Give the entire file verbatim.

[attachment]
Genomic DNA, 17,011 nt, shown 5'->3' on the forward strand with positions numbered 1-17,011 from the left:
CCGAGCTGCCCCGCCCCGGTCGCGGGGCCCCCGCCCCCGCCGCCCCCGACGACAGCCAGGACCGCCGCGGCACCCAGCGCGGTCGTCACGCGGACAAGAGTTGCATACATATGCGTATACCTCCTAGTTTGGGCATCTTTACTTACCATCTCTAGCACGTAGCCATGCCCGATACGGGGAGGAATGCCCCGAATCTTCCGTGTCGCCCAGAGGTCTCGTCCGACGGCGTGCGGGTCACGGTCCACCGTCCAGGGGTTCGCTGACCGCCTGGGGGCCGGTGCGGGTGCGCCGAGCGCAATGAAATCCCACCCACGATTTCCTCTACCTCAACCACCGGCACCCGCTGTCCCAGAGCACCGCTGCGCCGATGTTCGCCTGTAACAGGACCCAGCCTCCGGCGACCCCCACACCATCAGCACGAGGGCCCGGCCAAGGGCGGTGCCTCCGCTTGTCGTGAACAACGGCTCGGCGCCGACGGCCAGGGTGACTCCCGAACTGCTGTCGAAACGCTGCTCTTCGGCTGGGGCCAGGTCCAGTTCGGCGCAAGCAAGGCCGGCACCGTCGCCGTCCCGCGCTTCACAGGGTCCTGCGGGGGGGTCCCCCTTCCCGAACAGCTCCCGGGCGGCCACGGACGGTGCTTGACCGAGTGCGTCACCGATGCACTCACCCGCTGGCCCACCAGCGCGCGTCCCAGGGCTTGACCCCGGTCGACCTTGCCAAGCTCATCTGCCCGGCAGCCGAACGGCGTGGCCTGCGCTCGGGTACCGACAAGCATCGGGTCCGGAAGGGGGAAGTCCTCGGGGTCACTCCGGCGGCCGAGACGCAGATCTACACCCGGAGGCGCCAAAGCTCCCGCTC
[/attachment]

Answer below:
Genomic DNA, 17,011 nt, shown 5'->3' on the forward strand with positions numbered 1-17,011 from the left:
CCGAGCTGCCCCGCCCCGGTCGCGGGGCCCCCGCCCCCGCCGCCCCCGACGACAGCCAGGACCGCCGCGGCACCCAGCGCGGTCGTCACGCGGACAAGAGTTGCATACATATGCGTATACCTCCTAGTTTGGGCATCTTTACTTACCATCTCTAGCACGTAGCCATGCCCGATACGGGGAGGAATGCCCCGAATCTTCCGTGTCGCCCAGAGGTCTCGTCCGACGGCGTGCGGGTCACGGTCCACCGTCCAGGGGTTCGCTGACCGCCTGGGGGCCGGTGCGGGTGCGCCGAGCGCAATGAAATCCCACCCACGATTTCCTCTACCTCAACCACCGGCACCCGCTGTCCCAGAGCACCGCTGCGCCGATGTTCGCCTGTAACAGGACCCAGCCTCCGGCGACCCCCACACCATCAGCACGAGGGCCCGGCCAAGGGCGGTGCCTCCGCTTGTCGTGAACAACGGCTCGGCGCCGACGGCCAGGGTGACTCCCGAACTGCTGTCGAAACGCTGCTCTTCGGCTGGGGCCAGGTCCAGTTCGGCGCAAGCAAGGCCGGCACCGTCGCCGTCCCGCGCTTCACAGGGTCCTGCGGGGGGGTCCCCCTTCCCGAACAGCTCCCGGGCGGCCACGGACGGTGCTTGACCGAGTGCGTCACCGATGCACTCACCCGCTGGCCCACCAGCGCGCGTCCCAGGGCTTGACCCCGGTCGACCTTGCCAAGCTCATCTGCCCGGCAGCCGAACGGCGTGGCCTGCGCTCGGGTACCGACAAGCATCGGGTCCGGAAGGGGGAAGTCCTCGGGGTCACTCCGGCGGCCGAGACGCAGATCTACACCCGGAGGCGCCAAAGCTCCCGCTC